Good example: A skit with a theme dealing with dying (a grandpa died) followed up with a puppet rendition of “I can only imagine” by Mercy Me.
This is another pet peeve of mine (see, told you) that does actually detract from the performance, however, the transition from one skit to another can take away from the mood set by the previous skit if it is too abrupt or has nothing to do with the previous skit. It will leave your audience confused. This is where the emcee plays a big role in the flow of the performance. Whether on stage or off, the emcee guides the audience from one skit to another with a connection, so the audience feels that they are watching one performance rather than a cluster of small time consumers put together.
There are going to be times where a good transition is done without any narrative at all. I have seen some of the best transitions follow through with just a good lighting or sound effect.
A good example of this is the aforementioned skit on dying followed by the Mercy Me song. There were two small stages set up. The little boy and his mom, after their conversation, were praying. The little boy ends his prayer and then makes the inquiry to his mom that he wondered what his grandpa was going to do when he sees Jesus. As this was said, the spot on this stage went down as the spot on the other stage came up focused in on the lower portion of the stage. Where there was a puppet dressed as an angel singing the solo of the song. On the last verse, the tight spot on the soloist opens up wider to show the upper stage where grandpa is walking off stage with a Jesus puppet looking all around as if he is standing in heaven absolutely amazed.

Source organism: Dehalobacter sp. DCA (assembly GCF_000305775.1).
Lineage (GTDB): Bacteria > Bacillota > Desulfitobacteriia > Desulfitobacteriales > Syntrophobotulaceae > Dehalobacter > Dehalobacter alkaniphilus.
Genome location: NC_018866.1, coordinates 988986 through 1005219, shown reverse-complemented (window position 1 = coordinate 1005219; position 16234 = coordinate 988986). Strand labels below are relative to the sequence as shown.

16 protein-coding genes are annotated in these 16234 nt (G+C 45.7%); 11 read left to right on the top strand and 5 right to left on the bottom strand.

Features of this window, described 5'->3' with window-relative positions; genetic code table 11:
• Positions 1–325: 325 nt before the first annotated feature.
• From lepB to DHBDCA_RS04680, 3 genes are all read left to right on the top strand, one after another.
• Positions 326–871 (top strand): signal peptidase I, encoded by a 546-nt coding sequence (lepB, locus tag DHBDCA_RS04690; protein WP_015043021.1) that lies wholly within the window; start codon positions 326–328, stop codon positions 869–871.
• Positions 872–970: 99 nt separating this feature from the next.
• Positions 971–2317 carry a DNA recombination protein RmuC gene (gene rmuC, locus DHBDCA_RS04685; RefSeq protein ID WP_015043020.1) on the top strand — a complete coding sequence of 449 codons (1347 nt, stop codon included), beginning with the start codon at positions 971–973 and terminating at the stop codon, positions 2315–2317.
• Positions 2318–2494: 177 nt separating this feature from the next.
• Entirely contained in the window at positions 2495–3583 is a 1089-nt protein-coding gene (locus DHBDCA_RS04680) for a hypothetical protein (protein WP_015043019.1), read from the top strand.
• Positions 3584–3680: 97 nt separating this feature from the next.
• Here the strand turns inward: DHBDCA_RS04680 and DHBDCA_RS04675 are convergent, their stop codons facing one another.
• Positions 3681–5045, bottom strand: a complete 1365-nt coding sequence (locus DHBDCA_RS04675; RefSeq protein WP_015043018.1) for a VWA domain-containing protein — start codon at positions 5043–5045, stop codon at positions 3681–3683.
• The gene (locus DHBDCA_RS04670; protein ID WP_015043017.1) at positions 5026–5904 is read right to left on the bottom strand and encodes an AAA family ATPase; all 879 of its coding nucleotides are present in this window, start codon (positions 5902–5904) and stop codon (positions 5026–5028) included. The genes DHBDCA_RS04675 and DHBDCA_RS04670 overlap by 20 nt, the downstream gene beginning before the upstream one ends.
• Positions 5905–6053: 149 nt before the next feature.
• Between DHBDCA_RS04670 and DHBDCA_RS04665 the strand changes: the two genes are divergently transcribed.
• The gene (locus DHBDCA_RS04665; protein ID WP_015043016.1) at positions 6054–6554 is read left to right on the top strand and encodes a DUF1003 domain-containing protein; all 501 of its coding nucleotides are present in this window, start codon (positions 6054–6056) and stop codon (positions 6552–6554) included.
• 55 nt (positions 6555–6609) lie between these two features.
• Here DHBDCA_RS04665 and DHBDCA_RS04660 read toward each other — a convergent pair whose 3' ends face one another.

Opening and closings
Starting a performance often depends on the venue and the host of the event will, often times, segue into your program, but you always want to have some sort of opening, whether it is an emcee on stage introducing the characters or an off stage narration setting the scene. You never want to just jump into a performance. Well, almost never. Of coarse, as I have stated before, if it is intentional and does not detract from, but rather enhances the scene, then it is not wrong.
By creating a segue that fits into the performance, you give the audience a specific beginning so they aren’t left going “Oh, the puppet show has started” and the same goes for the ending as well.
A good ending, and I stress the word good, gives the audience an acknowledgement that the performance is over without them saying “is that it?” or expecting another skit to follow; and NO, a good ending isn’t abruptly pulling the puppets down with a “that’s all folks” style comment.
Set up and Striking
Set up and striking (tearing down) needs to also be considered when putting together a program. How you set up and take down your equipment, props, and etc. will depend on multiple factors.
From the get go, have all of your ducks in a row so that everyone involved knows what their tasks are. “No Puppet Left Behind” should be your motto. As aforementioned, I always say leave a place cleaner than when you left it. This extra policing will insure that nothing gets left behind or misplaced.